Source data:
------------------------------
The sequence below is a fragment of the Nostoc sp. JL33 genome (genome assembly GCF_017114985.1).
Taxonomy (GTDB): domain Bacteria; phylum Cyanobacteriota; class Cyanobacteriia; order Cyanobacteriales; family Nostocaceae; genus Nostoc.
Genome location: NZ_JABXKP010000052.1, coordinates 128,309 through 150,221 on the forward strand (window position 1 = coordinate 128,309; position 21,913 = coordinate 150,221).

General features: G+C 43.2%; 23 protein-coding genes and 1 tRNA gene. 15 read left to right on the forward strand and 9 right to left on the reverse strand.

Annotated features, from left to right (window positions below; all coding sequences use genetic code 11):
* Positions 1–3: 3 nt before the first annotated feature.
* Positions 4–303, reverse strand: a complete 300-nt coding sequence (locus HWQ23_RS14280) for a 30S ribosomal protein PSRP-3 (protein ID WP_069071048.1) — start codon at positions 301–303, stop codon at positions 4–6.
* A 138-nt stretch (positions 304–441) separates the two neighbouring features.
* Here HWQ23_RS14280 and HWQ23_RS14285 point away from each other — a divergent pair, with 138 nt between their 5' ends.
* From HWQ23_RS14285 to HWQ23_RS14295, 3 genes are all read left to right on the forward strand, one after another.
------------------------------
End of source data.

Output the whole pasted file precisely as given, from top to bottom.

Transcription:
The sequence below is a fragment of the Nostoc sp. JL33 genome (genome assembly GCF_017114985.1).
Taxonomy (GTDB): domain Bacteria; phylum Cyanobacteriota; class Cyanobacteriia; order Cyanobacteriales; family Nostocaceae; genus Nostoc.
Genome location: NZ_JABXKP010000052.1, coordinates 128,309 through 150,221 on the forward strand (window position 1 = coordinate 128,309; position 21,913 = coordinate 150,221).

General features: G+C 43.2%; 23 protein-coding genes and 1 tRNA gene. 15 read left to right on the forward strand and 9 right to left on the reverse strand.

Annotated features, from left to right (window positions below; all coding sequences use genetic code 11):
* Positions 1–3: 3 nt before the first annotated feature.
* Positions 4–303, reverse strand: a complete 300-nt coding sequence (locus HWQ23_RS14280) for a 30S ribosomal protein PSRP-3 (protein ID WP_069071048.1) — start codon at positions 301–303, stop codon at positions 4–6.
* A 138-nt stretch (positions 304–441) separates the two neighbouring features.
* Here HWQ23_RS14280 and HWQ23_RS14285 point away from each other — a divergent pair, with 138 nt between their 5' ends.
* From HWQ23_RS14285 to HWQ23_RS14295, 3 genes are all read left to right on the forward strand, one after another.